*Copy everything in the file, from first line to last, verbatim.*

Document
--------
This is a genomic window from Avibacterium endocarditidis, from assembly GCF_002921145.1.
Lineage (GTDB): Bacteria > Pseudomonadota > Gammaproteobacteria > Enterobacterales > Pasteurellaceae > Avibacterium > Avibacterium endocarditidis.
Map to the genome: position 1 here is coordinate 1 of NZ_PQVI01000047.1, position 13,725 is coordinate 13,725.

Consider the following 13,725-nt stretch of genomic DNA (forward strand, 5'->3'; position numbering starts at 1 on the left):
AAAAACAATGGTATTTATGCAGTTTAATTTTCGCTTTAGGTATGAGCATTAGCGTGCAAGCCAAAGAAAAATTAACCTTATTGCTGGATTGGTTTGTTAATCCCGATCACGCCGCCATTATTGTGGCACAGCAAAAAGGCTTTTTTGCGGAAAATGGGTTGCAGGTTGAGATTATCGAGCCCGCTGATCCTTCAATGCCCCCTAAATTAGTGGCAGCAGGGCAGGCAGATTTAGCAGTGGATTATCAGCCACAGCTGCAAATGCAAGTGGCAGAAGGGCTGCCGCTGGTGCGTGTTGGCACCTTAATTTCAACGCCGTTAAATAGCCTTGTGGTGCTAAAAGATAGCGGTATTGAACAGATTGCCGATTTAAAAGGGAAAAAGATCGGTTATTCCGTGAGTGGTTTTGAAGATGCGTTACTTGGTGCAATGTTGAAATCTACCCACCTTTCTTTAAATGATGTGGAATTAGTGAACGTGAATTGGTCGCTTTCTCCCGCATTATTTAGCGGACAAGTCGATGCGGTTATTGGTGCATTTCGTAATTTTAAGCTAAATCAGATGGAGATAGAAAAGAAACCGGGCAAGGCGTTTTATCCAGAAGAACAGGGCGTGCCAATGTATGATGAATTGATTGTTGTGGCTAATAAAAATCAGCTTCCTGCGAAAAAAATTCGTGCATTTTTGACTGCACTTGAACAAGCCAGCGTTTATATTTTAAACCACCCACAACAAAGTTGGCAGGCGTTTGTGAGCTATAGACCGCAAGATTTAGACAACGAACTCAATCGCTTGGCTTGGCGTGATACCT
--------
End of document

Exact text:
This is a genomic window from Avibacterium endocarditidis, from assembly GCF_002921145.1.
Lineage (GTDB): Bacteria > Pseudomonadota > Gammaproteobacteria > Enterobacterales > Pasteurellaceae > Avibacterium > Avibacterium endocarditidis.
Map to the genome: position 1 here is coordinate 1 of NZ_PQVI01000047.1, position 13,725 is coordinate 13,725.

Consider the following 13,725-nt stretch of genomic DNA (forward strand, 5'->3'; position numbering starts at 1 on the left):
AAAAACAATGGTATTTATGCAGTTTAATTTTCGCTTTAGGTATGAGCATTAGCGTGCAAGCCAAAGAAAAATTAACCTTATTGCTGGATTGGTTTGTTAATCCCGATCACGCCGCCATTATTGTGGCACAGCAAAAAGGCTTTTTTGCGGAAAATGGGTTGCAGGTTGAGATTATCGAGCCCGCTGATCCTTCAATGCCCCCTAAATTAGTGGCAGCAGGGCAGGCAGATTTAGCAGTGGATTATCAGCCACAGCTGCAAATGCAAGTGGCAGAAGGGCTGCCGCTGGTGCGTGTTGGCACCTTAATTTCAACGCCGTTAAATAGCCTTGTGGTGCTAAAAGATAGCGGTATTGAACAGATTGCCGATTTAAAAGGGAAAAAGATCGGTTATTCCGTGAGTGGTTTTGAAGATGCGTTACTTGGTGCAATGTTGAAATCTACCCACCTTTCTTTAAATGATGTGGAATTAGTGAACGTGAATTGGTCGCTTTCTCCCGCATTATTTAGCGGACAAGTCGATGCGGTTATTGGTGCATTTCGTAATTTTAAGCTAAATCAGATGGAGATAGAAAAGAAACCGGGCAAGGCGTTTTATCCAGAAGAACAGGGCGTGCCAATGTATGATGAATTGATTGTTGTGGCTAATAAAAATCAGCTTCCTGCGAAAAAAATTCGTGCATTTTTGACTGCACTTGAACAAGCCAGCGTTTATATTTTAAACCACCCACAACAAAGTTGGCAGGCGTTTGTGAGCTATAGACCGCAAGATTTAGACAACGAACTCAATCGCTTGGCTTGGCGTGATACCT